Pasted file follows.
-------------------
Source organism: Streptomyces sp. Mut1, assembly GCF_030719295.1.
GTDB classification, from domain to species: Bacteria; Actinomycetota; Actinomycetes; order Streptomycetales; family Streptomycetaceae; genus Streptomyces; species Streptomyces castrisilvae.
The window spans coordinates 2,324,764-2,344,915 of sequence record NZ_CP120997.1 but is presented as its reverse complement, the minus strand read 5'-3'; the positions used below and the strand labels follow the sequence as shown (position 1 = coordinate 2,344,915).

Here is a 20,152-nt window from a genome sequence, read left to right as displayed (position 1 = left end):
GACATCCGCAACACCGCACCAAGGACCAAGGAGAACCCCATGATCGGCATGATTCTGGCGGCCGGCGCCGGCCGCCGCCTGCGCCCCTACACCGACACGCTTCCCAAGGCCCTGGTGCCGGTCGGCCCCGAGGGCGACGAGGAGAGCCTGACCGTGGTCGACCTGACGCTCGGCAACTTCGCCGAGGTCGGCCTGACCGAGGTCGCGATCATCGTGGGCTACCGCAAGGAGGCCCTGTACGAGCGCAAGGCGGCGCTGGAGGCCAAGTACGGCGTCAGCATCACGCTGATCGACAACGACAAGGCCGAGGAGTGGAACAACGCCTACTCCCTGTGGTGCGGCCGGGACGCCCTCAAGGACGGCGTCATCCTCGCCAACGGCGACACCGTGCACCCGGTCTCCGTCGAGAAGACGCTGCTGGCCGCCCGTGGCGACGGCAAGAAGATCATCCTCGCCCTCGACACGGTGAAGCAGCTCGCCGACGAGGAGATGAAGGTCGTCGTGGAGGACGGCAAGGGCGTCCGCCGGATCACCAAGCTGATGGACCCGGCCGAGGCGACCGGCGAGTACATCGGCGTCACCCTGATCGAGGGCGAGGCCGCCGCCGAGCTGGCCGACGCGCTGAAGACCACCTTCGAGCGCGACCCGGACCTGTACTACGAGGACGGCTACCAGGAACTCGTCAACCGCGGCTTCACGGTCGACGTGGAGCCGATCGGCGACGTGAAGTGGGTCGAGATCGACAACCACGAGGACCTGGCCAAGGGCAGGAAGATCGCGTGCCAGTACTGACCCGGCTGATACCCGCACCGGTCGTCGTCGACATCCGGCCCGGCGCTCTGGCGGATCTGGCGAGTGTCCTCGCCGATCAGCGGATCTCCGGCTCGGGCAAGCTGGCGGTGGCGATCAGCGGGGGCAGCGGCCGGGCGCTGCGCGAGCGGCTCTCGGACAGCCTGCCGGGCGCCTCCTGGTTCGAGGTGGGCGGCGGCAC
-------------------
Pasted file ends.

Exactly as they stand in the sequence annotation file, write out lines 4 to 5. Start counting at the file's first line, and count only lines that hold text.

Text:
Here is a 20,152-nt window from a genome sequence, read left to right as displayed (position 1 = left end):
GACATCCGCAACACCGCACCAAGGACCAAGGAGAACCCCATGATCGGCATGATTCTGGCGGCCGGCGCCGGCCGCCGCCTGCGCCCCTACACCGACACGCTTCCCAAGGCCCTGGTGCCGGTCGGCCCCGAGGGCGACGAGGAGAGCCTGACCGTGGTCGACCTGACGCTCGGCAACTTCGCCGAGGTCGGCCTGACCGAGGTCGCGATCATCGTGGGCTACCGCAAGGAGGCCCTGTACGAGCGCAAGGCGGCGCTGGAGGCCAAGTACGGCGTCAGCATCACGCTGATCGACAACGACAAGGCCGAGGAGTGGAACAACGCCTACTCCCTGTGGTGCGGCCGGGACGCCCTCAAGGACGGCGTCATCCTCGCCAACGGCGACACCGTGCACCCGGTCTCCGTCGAGAAGACGCTGCTGGCCGCCCGTGGCGACGGCAAGAAGATCATCCTCGCCCTCGACACGGTGAAGCAGCTCGCCGACGAGGAGATGAAGGTCGTCGTGGAGGACGGCAAGGGCGTCCGCCGGATCACCAAGCTGATGGACCCGGCCGAGGCGACCGGCGAGTACATCGGCGTCACCCTGATCGAGGGCGAGGCCGCCGCCGAGCTGGCCGACGCGCTGAAGACCACCTTCGAGCGCGACCCGGACCTGTACTACGAGGACGGCTACCAGGAACTCGTCAACCGCGGCTTCACGGTCGACGTGGAGCCGATCGGCGACGTGAAGTGGGTCGAGATCGACAACCACGAGGACCTGGCCAAGGGCAGGAAGATCGCGTGCCAGTACTGACCCGGCTGATACCCGCACCGGTCGTCGTCGACATCCGGCCCGGCGCTCTGGCGGATCTGGCGAGTGTCCTCGCCGATCAGCGGATCTCCGGCTCGGGCAAGCTGGCGGTGGCGATCAGCGGGGGCAGCGGCCGGGCGCTGCGCGAGCGGCTCTCGGACAGCCTGCCGGGCGCCTCCTGGTTCGAGGTGGGCGGCGGCAC